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doubt.”  [Citation.]  Instead, the relevant question is whether, after viewing the evidence in the light most favorable to the prosecution, any rational trier of fact could have found the essential elements of the crime beyond a reasonable doubt.’”  (People v. Hatch (2000)Jackson v. Virginia (1979) 443 U.S. 307, 318- 319.)  The standard is the same where the prosecution relies mainly on circumstantial evidence.  (Rodriguez, supra, at p. 11, citing People v. Stanley (1995) 10 Cal.4th 764, 792.)  “The credibility of the witnesses is an issue for the trier of fact and the judgment of the trial court will not be reversed unless there is no substantial evidence in the record that will support the conclusion of the trier of fact.”  (People v. Hashimoto (1976) 54 Cal.App.3d 862, 866 (Hashimoto).)

Pimping and Pandering

Section 266h provides, in relevant part, that “any person who, knowing another person is a prostitute, lives or derives support or maintenance in whole or in part from the earnings or proceeds of the person’s prostitution . . . or who solicits or receives compensation for soliciting for the person, is guilty of pimping. . . .”  (§ 266h, subd. (a).)  “[S]ection 266h can be violated in either of two basic ways:  (1) by deriving support from the earnings of another’s act of prostitution or (2) by soliciting.  In order to violate the statute by soliciting, there must be either the receipt of compensation for soliciting for a prostitute or the solicitation of compensation for soliciting for a prostitute.”  (People v. McNulty (1988) 202 Cal.App.3d 624, 630 [Fourth Dist., Div. Two].)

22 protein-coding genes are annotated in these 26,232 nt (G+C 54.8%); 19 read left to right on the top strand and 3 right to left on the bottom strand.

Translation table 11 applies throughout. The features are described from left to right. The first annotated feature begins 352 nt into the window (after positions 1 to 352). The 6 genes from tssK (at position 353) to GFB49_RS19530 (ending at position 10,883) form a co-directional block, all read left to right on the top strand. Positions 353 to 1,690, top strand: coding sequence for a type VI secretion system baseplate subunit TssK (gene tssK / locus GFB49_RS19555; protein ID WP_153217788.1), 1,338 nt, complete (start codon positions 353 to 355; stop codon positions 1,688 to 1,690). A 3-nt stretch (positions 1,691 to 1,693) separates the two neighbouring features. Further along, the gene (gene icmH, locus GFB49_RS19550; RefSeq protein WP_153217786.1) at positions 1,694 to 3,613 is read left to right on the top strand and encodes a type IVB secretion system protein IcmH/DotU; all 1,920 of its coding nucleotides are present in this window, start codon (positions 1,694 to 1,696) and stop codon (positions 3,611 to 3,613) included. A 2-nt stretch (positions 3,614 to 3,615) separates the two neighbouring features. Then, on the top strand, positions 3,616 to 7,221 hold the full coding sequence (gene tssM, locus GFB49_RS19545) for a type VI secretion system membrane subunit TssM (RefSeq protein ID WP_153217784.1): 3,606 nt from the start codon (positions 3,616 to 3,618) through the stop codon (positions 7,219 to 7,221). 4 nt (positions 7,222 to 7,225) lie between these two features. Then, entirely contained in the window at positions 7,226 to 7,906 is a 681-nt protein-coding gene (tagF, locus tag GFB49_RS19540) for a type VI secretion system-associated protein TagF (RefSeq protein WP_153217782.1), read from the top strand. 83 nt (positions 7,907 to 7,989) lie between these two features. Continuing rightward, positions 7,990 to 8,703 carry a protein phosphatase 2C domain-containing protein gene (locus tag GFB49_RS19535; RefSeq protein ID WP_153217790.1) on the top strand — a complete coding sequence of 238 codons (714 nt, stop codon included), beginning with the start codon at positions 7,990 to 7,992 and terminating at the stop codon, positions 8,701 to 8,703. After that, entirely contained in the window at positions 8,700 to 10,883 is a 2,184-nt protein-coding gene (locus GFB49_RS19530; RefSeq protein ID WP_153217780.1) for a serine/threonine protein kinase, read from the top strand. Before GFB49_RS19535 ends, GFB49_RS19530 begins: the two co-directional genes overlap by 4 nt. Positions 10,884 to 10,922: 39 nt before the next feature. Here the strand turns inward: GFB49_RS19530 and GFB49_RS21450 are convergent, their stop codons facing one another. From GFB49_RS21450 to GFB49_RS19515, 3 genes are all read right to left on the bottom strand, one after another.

Subdivisions (a)(1) and (a)(2) of section 266i provide, respectively, that a person is guilty of pandering if he does any of the following:  “[p]rocures another person for the

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